Wednesday, February 27, 2008

Sir Jadunath Sarcar (December 10, 1870 —May 19, 1958)

THE place is Bodhgaya; the year1904: Four distinguished personalities are engaged in a very serious discussion. You have Rabindranath Tagore, Prof Jagdish Chandra Bose, Sister Nivedita, and Prof Jadunath Sarcar. They are disturbed by the announcement of the Partition of Bengal, and are wondering how to avert the impending division of their beloved land. While the others are a little depressed, Professor Sarkar assures them that they need not worry as long as they had 'Gurudeb' with them. To bolster their spirits, Professor Sarcar recites a poem by Tagore, that he (Jadunath) had translated a few days earlier:

Sir Jadunath SarcarWhat voice is it that I hear
From the land of dawn,
'Fear not! Fear not!
He who will give up his life
Retaining nothing
Will never end, never perish!

There were many aspects to Professor Sarcar's personality. He was a poet at heart, a prolific writer, football enthusiast, but above all a historian of uncommon abilities.

Born into a rich family, Professor Sarcar started his long and illustrious academic career at Presidency College as Professor of English and History in 1898; the following year he was transferred to Patna College. After the plans of Partition were abandoned, he was transferred to the newly established Bihar and Orissa Educational Service. He was often transferred from one university to the other, not because there he was not wanted, but because he was too brilliant, and everyone wanted him.

Sir Jadunath believed that although English was indispensable, the importance of Indian languages could not be ignored. He stressed the importance of secondary education, and laid a very strong emphasis on independent thinking: "India cannot afford to remain an intellectual pariah, beggar for crumbs at the doors of Oxford or Cambridge, Paris or Vienna. She must create within herself a source of the highest original research and assume her rightful place at the School of Asia, even as Periclean Athens made herself the School of Hellas."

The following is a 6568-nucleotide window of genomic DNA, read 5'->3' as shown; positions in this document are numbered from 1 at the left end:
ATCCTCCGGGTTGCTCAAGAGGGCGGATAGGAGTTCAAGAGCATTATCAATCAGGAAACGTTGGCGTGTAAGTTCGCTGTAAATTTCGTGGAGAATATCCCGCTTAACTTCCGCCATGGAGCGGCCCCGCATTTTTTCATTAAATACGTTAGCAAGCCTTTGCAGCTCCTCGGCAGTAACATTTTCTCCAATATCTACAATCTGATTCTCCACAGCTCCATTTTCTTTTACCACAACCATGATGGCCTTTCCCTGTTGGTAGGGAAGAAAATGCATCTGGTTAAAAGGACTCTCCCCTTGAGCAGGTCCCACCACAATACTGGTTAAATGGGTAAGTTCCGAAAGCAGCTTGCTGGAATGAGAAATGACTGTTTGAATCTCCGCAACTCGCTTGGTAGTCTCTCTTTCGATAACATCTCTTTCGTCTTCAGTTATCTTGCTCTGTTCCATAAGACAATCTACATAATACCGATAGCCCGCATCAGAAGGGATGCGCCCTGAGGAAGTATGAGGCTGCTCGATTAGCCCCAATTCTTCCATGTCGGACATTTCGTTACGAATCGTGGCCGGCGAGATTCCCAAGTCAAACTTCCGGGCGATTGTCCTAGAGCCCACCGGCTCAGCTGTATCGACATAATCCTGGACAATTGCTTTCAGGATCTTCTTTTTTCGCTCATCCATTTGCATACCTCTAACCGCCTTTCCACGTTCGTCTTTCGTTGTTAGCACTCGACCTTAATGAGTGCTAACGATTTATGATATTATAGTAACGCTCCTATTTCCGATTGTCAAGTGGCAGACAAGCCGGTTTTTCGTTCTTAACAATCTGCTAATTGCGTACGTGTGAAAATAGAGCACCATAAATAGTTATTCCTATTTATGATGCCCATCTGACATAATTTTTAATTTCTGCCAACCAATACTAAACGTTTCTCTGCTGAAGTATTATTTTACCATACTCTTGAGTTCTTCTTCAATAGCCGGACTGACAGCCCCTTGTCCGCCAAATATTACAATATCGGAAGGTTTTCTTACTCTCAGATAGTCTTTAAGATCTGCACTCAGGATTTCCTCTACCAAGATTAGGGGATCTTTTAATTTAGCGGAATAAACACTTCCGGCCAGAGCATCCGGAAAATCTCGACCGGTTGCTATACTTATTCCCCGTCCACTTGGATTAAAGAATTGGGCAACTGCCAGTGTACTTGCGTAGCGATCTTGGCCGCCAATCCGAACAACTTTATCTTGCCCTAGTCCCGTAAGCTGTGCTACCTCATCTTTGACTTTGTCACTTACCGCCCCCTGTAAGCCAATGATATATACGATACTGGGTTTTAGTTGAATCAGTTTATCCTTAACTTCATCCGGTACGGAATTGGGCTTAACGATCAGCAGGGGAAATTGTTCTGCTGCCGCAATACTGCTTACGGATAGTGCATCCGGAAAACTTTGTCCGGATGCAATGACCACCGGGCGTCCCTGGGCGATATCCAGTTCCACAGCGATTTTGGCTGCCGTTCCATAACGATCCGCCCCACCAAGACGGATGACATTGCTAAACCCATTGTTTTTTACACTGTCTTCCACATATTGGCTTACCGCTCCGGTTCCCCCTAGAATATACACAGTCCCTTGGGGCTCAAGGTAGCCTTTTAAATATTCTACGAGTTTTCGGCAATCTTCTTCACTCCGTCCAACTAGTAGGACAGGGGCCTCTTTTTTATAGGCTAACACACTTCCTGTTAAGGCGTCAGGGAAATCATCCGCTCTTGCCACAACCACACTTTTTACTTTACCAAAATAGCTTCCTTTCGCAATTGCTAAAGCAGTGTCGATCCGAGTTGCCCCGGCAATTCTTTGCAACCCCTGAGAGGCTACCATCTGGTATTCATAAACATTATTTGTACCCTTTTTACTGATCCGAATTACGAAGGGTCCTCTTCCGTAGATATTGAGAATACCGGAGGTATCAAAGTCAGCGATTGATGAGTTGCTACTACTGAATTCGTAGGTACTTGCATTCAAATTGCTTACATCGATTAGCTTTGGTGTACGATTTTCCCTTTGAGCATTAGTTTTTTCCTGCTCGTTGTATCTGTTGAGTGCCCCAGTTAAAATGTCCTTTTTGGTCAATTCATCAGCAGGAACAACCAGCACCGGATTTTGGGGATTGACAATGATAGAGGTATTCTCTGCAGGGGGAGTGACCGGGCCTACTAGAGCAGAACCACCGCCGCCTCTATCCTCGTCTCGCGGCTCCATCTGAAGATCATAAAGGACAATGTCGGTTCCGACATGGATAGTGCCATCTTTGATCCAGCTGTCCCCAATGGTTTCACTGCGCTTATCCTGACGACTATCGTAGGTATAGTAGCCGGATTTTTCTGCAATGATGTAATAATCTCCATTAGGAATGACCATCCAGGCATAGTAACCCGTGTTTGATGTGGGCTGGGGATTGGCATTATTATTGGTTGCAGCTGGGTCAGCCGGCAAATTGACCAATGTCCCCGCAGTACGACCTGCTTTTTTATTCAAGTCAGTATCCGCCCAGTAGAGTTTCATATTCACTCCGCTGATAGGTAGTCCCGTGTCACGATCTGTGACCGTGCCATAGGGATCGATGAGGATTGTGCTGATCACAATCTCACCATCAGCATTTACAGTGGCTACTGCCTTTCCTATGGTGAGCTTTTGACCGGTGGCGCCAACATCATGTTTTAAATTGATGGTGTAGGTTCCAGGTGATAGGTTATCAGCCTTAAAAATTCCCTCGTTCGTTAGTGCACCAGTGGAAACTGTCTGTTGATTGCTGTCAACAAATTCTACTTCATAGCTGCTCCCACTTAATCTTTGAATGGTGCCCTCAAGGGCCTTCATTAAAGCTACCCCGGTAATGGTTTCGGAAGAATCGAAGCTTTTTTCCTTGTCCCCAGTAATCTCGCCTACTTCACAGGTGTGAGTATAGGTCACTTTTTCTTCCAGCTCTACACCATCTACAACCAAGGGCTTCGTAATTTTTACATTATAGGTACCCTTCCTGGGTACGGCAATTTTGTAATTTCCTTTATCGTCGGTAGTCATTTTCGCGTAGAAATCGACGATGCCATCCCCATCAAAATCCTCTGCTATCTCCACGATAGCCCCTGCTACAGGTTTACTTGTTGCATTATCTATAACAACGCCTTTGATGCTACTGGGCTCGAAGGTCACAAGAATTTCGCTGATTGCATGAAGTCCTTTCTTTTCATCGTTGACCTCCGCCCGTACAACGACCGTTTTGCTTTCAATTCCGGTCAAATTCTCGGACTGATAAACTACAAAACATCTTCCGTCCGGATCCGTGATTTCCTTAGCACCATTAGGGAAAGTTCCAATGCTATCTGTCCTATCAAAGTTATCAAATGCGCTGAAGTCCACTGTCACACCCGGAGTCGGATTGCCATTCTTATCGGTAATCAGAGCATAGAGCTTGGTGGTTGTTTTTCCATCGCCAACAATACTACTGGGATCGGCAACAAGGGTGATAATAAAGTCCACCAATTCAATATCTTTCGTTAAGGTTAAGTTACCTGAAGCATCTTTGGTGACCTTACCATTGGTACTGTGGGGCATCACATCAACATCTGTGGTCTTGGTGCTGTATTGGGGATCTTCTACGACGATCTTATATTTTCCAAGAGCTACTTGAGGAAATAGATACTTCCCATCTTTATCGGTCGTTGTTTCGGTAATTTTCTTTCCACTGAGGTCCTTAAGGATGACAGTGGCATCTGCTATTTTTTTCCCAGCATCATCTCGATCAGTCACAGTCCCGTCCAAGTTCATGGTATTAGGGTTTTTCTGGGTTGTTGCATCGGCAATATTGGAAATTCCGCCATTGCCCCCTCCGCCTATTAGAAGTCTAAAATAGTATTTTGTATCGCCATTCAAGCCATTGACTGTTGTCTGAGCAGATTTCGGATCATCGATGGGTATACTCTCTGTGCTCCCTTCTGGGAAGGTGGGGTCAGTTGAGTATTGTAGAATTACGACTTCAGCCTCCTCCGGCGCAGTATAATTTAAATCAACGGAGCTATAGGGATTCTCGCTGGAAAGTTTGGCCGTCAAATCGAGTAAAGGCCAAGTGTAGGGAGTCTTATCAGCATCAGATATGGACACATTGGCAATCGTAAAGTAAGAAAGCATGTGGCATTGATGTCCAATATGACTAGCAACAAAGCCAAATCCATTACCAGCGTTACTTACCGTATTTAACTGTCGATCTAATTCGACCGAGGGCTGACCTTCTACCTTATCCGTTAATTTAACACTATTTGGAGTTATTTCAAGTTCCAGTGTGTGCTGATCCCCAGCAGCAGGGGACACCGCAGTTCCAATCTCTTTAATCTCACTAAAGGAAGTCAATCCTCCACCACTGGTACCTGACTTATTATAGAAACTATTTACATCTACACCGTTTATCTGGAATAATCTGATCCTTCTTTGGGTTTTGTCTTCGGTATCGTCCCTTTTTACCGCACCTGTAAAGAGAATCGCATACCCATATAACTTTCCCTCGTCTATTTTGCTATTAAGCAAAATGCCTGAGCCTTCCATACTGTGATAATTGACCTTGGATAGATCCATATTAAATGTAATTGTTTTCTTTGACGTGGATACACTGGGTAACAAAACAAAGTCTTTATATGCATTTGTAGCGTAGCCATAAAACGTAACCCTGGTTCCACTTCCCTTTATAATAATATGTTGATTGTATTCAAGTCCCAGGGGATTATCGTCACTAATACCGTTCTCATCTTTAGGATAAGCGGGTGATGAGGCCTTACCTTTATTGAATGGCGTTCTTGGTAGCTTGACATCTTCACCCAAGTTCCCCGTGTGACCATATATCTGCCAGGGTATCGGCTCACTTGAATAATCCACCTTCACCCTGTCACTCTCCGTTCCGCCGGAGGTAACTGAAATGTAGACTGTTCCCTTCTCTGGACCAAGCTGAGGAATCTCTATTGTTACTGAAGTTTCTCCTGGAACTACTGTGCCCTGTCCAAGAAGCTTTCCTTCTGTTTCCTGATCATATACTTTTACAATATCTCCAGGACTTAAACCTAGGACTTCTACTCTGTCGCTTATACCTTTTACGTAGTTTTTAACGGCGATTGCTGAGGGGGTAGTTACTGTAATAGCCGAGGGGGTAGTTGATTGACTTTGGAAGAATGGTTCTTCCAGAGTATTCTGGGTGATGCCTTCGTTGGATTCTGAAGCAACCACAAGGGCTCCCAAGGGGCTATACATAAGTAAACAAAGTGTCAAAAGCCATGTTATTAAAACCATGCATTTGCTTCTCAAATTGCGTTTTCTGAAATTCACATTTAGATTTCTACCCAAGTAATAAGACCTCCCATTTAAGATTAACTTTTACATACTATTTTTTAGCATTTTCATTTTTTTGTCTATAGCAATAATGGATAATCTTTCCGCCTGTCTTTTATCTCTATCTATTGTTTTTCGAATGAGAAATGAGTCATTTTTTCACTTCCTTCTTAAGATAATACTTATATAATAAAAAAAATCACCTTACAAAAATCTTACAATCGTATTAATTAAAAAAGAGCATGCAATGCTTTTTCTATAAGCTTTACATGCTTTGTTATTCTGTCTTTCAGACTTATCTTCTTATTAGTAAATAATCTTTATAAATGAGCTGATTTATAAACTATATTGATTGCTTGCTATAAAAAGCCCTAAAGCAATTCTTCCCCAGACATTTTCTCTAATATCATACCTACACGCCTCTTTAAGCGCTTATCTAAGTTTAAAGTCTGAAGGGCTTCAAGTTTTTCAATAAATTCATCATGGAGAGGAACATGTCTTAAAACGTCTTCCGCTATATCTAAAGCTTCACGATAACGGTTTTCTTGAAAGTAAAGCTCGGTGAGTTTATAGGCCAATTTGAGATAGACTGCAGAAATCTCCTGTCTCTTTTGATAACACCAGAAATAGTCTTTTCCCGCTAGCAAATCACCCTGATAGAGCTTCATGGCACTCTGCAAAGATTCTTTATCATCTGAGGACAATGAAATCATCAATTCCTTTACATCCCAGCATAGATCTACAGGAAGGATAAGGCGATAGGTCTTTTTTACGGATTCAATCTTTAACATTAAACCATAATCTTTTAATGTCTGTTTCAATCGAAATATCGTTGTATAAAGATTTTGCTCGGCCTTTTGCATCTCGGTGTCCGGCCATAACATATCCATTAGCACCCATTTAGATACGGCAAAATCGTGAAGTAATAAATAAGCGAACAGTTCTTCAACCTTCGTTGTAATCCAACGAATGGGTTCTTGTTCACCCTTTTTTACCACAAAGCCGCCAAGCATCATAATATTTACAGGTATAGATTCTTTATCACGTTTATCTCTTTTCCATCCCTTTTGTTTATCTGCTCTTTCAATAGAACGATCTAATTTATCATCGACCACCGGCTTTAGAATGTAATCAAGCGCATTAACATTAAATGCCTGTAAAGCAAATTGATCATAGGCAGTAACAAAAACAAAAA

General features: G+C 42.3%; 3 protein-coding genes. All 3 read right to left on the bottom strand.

As a teacher he was so dedicated to his work that he conducted all his classes even on the day of his retirement. Just before his retirement, the Governor of Bengal appointed him Vice-Chancellor of the Calcutta University.

For a man of his learning and intellect, honours and awards were there for the asking.The Royal Society of Great Britain and Ireland made him an honourary member in 1923; The English Historical Society invited him to become a Corresponding Member in 1935,The American Historical Association of Washington nominated him an Honorary Life Member in 1935, the Royal Asiatic Society of Bombay made him Honorary Fellow. And so many doctorates were showered upon him by various universities that in the end he stopped accepting them. The Panjab University honoured the great historian with the publication of Sir Jadunath Sarkar Commemoration Volume in 1957-58.

In his long career, he wrote over two dozen authoritative books on history, translated Persian historical works and records, translated Tagore's works into English. Professor Sarcar's enormous literary output could be judged by the fact that a list of his works, published in Life and Letters of Sir Jadunath Sarkar runs into 17 pages!

But the Professor had his own share of misery. In a string of personal tragedies, he lost three sons, four daughters, two sons-in-law, and a grandson. As he was advancing in years, his wife, Kadambini Debi became an invalid. Being a man of iron constitution, he nevertheless carried on writing, and of course reading his favourite authors:"The greatest gain of my life has been the companionship of the writings of great literary masters of the past — Sanskrit . . . literature and the Upanishads, European . . . literature, history and biographies . . . . These have given me a new kingdom into which no enemy can enter. In that Kingdom I get a new life."

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